We had a great trip back to Nebraska. We drove this time instead of flying
Joey was just wonderful in the car. He laid on the floor either playing with a chew toy, or just keeping up with his beauty sleep. We stopped in St. Louis and took him to the top of the Gateway Arch. You ride to the top in what can only be described as a big clothes dryer. We got a great picture of Joey looking out the window at the top.
Then, it was on to Nebraska.
We stayed at my dad’s house while we were there. The first morning after we arrived, I was sitting at a table with Joey next to me. He started nosing around under the china cabinet. He had been nosing under there the night before, so I got down to find out if something was down there. I didn’t see anything, so I ran my hand in the carpet and felt something small. I picked some up and looked at them. They were small green pellets, MOUSE POISON. Dad had picked up all the poison trays before we had arrived, but the vacuum didn’t reach far enough under the cabinet to get some of particles that had been spread under there. I got on the internet to do some reading on the subject. Joey had to go outside to busy right about then, and I saw that his poo was bright green. There was no mistaking that he had eaten some. It was too early for the vet office to be open, so I called the emergency number. The doc assured me there was no cause for alarm, but I did need to bring him in that morning. I brought in a tray of the poison, and a poo sample. The vet examined them and confirmed that he had eaten enough to be dangerous. She gave us some medication to counter-act the poison. Joey is and will be just fine.
On the way back home, we spent some time in Tennessee. We went to an old working farm that is kept the way it was back in 1860. Joey got to meet some pigs and chickens, but was really fascinated by the horses. But, he is getting to be a true professional, and with just a slight tug of the leash, he is off to see what else there is to find. Joey also got to go in the Ruby Falls cave in Chattanooga. As we met other tour groups in the cave, people were always surprised to see dog in there.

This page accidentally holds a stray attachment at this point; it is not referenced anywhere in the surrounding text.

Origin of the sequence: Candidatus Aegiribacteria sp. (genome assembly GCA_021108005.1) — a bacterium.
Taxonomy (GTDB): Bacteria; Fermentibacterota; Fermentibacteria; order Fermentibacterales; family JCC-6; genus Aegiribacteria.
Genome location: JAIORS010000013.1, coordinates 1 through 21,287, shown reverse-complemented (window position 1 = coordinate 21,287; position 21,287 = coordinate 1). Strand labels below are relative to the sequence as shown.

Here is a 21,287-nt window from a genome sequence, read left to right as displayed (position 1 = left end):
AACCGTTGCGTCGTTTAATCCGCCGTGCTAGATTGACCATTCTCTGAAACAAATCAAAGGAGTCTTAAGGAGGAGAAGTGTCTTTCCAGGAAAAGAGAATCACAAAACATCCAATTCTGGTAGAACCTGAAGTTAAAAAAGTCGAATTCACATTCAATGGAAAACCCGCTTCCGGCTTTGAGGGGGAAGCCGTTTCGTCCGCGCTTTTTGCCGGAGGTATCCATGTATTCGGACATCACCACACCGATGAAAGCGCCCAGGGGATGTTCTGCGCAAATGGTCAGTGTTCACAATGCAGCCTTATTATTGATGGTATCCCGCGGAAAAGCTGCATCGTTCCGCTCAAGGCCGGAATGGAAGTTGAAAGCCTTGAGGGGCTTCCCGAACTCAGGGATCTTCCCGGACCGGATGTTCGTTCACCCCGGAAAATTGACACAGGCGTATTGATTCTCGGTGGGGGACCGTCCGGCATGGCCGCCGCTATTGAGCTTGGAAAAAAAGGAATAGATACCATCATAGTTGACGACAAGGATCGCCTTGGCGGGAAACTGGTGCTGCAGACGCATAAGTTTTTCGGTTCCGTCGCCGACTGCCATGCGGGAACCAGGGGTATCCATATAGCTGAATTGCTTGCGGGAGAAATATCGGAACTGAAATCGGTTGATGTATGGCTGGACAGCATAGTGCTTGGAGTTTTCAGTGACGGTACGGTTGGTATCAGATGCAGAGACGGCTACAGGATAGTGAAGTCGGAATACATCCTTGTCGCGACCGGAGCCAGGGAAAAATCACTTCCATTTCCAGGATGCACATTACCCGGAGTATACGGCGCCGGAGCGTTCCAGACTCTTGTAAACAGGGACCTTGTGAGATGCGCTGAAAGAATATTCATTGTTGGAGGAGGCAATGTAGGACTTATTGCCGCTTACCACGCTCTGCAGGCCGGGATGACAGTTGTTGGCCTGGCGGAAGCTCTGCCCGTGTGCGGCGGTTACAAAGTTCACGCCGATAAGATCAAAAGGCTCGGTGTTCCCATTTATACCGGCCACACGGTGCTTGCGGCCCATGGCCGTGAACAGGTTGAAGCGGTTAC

When we got home, he quickly found his favorite toy, which we intentionally did not take on the trip with us. We knew the constant squeaky, squeaky, squeaky, in the car would have driven us crazy. This favorite toy is now a very sorry looking squirrel. He brings it to us and whines, trying to get us to play tug-of-war with him. That is one thing we can't do. For a more timid dog, tug-of-war is good to help the dog gain some confidence, but Joey already knows he is the best. No matter how much we love him and want to spoil him, we have to remember that his destiny lies in another direction. So far, his training has been a dream. He is a very smart dog. Nothing seems to faze him. Oh sure, he notices everything around him, and he will turn to look at things when we are walking, but just a slight tug on the leash puts his focus back where it should be. The only problem area seems to be whatever is laying on the ground. He will snatch up small sticks, leaves, litter, anything that is in his path. I am constantly jerking the leash up to keep his head up away from the ground. I hope that as his legs grow longer and his head is further away from the ground, it will get easier to stop him from grabbing everything.